# Computation and the golden mean

Posted by: Gary Ernest Davis on: September 8, 2010

Cleve uses MATLAB as the computational engine for his computational explorations. This makes sense because Cleve wrote the early versions of MATLAB to do numerical calculations, and the experiments in his book are, to some extent, a showcase and advertisement for MATLAB, suitable for school students and their teachers.

A drawback to using MATLAB is that it costs – currently \$99 for US students.

There are many Open Source alternatives to MATLAB, at least for numerical computation.

For this project we will use a computational tool that, while lacking in high level numerical accuracy, is available to almost everyone: a spreadsheet.

#### Repeatedly applying a function to its own output

In the chapter on “Iteration” Cleve begins by repeatedly applying the function $F(x)=sqrt{1+x}$ to a number. In fact, to be concrete, he starts by applying the function $F$ at $x=3$ and then repeatedly applies $F$ to the output. We can think of this schematically as follows:

We can do this easily in a spreadsheet, because a spreadsheet allows us to apply a formula to a previous output:

 Starting value:  x = 3 Number of times    we apply the function F Output 1 2 2 1.732050808 3 1.65289165 4 1.628769981 5 1.621348198 6 1.619057812 7 1.618350337 8 1.618131743 9 1.618064196 10 1.618043323 11 1.618036873 12 1.61803488 13 1.618034264 14 1.618034074 15 1.618034015 16 1.618033997 17 1.618033991 18 1.61803399 19 1.618033989 20 1.618033989 21 1.618033989 22 1.618033989 23 1.618033989 24 1.618033989 25 1.618033989

We see that after the $19^{th}$ iteration of the function $F$ the output does not change even in the $9^{th}$ decimal place.

A plot of the output versus the number of iterations of the function $F$ shows how rapidly the outputs approach the  limiting value: #### (Almost) any starting value will give the same result

If you experiment with different starting values, other than 3, you will see that repeatedly applying the function $F(x)=sqrt{1+x}$ to the output leads, after just a few iterations, to what seems to be the same decimal number.

An exception to this is if we choose a starting value less than -1, for example $x=-2$. For then, we would have to take the square root of a negative number (and to do this we would have to use complex numbers, and get into all sorts of hot water about which value of the square root to take).

#### Cobwebs

When we carry out the iteration above we start with an input value, such as $x=3$ and get an output y-value $y=sqrt{1+3}=2$.

We than use this output y-value as the new input x-value: $x= 2$. This, in turn, produces a new output y-value: $y=sqrt{1+2}=sqrt{3}approx 1.732051$.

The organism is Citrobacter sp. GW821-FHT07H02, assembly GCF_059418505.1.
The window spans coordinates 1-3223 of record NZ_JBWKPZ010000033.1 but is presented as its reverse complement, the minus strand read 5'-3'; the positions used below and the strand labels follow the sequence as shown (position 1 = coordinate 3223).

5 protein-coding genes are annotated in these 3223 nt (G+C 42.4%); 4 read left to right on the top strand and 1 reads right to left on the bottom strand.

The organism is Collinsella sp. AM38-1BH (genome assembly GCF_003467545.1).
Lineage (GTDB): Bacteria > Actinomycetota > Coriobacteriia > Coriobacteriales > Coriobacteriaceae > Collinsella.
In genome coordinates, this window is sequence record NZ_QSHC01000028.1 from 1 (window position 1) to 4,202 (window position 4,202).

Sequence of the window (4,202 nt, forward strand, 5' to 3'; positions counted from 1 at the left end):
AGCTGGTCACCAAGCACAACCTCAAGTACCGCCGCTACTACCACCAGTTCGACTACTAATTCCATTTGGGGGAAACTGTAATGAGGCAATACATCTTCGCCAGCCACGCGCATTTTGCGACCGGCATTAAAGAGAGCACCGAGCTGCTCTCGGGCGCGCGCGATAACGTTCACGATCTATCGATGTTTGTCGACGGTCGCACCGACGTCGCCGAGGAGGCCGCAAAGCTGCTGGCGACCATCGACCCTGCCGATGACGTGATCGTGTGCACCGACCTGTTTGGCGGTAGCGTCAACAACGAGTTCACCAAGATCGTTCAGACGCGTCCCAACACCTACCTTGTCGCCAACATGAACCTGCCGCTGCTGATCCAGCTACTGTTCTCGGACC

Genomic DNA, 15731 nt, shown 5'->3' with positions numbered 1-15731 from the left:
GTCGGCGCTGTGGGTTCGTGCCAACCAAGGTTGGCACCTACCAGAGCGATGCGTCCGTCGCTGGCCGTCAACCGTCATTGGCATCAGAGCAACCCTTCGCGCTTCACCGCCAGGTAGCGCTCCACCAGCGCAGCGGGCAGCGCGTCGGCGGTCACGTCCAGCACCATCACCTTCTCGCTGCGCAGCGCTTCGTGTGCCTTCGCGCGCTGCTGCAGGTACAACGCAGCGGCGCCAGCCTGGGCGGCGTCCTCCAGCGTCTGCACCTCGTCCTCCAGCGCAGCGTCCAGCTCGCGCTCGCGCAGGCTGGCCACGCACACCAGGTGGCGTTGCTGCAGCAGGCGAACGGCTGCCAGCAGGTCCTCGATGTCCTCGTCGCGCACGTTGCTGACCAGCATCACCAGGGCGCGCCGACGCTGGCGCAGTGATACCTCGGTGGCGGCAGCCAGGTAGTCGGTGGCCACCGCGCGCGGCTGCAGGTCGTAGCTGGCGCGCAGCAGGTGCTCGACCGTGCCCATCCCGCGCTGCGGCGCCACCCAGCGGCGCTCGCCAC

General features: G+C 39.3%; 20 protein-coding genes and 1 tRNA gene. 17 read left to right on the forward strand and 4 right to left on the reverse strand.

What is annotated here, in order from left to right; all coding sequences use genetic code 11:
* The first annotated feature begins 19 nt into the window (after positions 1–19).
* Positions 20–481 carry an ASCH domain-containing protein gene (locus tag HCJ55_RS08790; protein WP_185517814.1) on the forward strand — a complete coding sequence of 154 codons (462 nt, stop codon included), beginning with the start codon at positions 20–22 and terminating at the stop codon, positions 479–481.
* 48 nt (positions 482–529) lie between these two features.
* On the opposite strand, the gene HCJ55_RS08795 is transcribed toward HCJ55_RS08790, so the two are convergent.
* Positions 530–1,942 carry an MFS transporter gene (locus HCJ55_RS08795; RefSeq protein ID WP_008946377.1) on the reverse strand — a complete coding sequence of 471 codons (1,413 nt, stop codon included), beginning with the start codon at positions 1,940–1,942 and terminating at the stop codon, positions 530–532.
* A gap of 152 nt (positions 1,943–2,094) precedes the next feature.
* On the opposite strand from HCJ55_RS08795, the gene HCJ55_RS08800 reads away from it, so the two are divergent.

We continue doing this – using the output y-value as the new input x-value –  until the answer seems to stabilize.

There is a geometric way of seeing how this iteration process takes place, that helps us see how the output values stabilize.

Suppose we start with the x-value $x=2.5$.

We draw the graphs of $y=sqrt{1+x}$ and $y=x$: Geometrically, we find the output y-value by drawing a vertical line from the input x-value, $x=2.5$, up until it meets the (orange) graph of $F(x)=sqrt{1+x}$, and then drawing a horizontal line from that point to the vertical axis: To take that output value as the input value we draw a horizontal line to the (blue) y=x line, and then drop a vertical line onto the x-axis: By eliminating the repetitious drawing of lines to the y-axis and the x-axis we get the following cobweb diagram, which shows geometrically what the iterations of the function $F$ do to the starting point: The iterates – the successive outputs – are converging rapidly to a number $phi$ where $F(phi)=phi$. Using the formula for $F(x)$ we see that the iterates converge to the solution of $sqrt{1+x}=x$. Because this point of convergence is positive, this condition is equivalent to $1+x=x^2$ which tells us that the point of convergence $x$ is the positive root of the quadratic equation: $x^2-x-1=0$

The quadratic formula tells us that this is $phi=frac{1+sqrt{5}}{2} approx 1.618033989$.

#### Continued fraction

Cleve mentions in his chapter on iteration that the equation for the fixed point $phi$ of the function $F$ also satisfies $phi= 1+frac{1}{phi}$ as one easily sees by dividing the quadratic expression for $phi$ by $phi$.

This double mention of $phi$ on both sides of the expression $phi= 1+frac{1}{phi}$ allows us to write: $phi=1+frac{1}{1+frac{1}{phi}}$

Applying that idea again we see that: $phi=1+frac{1}{1+frac{1}{frac{1}{1+phi}}}$

This makes it look like we should be able to write $phi$ as an infinite continued fraction: $x=1+frac{1}{1+frac{1}{frac{1}{1+ldots}}}$

It is actually relatively easy to see that the fractions we get by terminating this infinite continued fraction at different points do converge to the positive root of $x^2-x-1=0$.

These first few fractions are, successively: $1=frac{1}{1}$ $1+frac{1}{1} =frac{2}{1}$ $1+frac{1}{1+frac{1}{1}}=frac{3}{2}$ $1+frac{1}{1+frac{1}{1+frac{1}{1}}}=frac{5}{3}$ $1+frac{1}{1+frac{1}{1+frac{1}{1+frac{1}{1}}}}=frac{8}{5}$

The numerators and denominators of these approximating fractions should look familiar: they are just successive terms in the Fibonacci sequence $1, 1, 2, 3, 5, 8, 13,ldots$

where if $F_n$ is the $n^{th}$ term of the sequence then $F_0=1,F_1=1$

and $F_n=F_{n-1}+F_{n-2}$

for $ngeq 2$.

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